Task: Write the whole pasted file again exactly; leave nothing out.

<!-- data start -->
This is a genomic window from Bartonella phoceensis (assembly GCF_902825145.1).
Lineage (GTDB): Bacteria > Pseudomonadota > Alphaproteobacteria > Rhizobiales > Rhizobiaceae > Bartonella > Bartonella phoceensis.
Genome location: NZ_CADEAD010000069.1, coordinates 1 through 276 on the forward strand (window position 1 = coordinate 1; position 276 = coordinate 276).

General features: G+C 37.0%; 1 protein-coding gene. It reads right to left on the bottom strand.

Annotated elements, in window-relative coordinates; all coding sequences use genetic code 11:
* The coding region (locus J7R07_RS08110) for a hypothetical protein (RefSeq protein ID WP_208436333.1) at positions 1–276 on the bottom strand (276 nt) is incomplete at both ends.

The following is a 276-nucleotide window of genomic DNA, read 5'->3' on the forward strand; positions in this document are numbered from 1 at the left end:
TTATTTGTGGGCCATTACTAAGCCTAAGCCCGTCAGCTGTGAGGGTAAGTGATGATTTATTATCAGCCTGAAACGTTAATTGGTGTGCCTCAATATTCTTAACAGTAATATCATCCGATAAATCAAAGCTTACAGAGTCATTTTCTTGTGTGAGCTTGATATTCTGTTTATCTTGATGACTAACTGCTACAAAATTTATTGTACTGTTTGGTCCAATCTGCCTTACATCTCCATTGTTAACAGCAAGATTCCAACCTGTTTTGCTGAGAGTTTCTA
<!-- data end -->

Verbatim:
This is a genomic window from Bartonella phoceensis (assembly GCF_902825145.1).
Lineage (GTDB): Bacteria > Pseudomonadota > Alphaproteobacteria > Rhizobiales > Rhizobiaceae > Bartonella > Bartonella phoceensis.
Genome location: NZ_CADEAD010000069.1, coordinates 1 through 276 on the forward strand (window position 1 = coordinate 1; position 276 = coordinate 276).

General features: G+C 37.0%; 1 protein-coding gene. It reads right to left on the bottom strand.

Annotated elements, in window-relative coordinates; all coding sequences use genetic code 11:
* The coding region (locus J7R07_RS08110) for a hypothetical protein (RefSeq protein ID WP_208436333.1) at positions 1–276 on the bottom strand (276 nt) is incomplete at both ends.

The following is a 276-nucleotide window of genomic DNA, read 5'->3' on the forward strand; positions in this document are numbered from 1 at the left end:
TTATTTGTGGGCCATTACTAAGCCTAAGCCCGTCAGCTGTGAGGGTAAGTGATGATTTATTATCAGCCTGAAACGTTAATTGGTGTGCCTCAATATTCTTAACAGTAATATCATCCGATAAATCAAAGCTTACAGAGTCATTTTCTTGTGTGAGCTTGATATTCTGTTTATCTTGATGACTAACTGCTACAAAATTTATTGTACTGTTTGGTCCAATCTGCCTTACATCTCCATTGTTAACAGCAAGATTCCAACCTGTTTTGCTGAGAGTTTCTA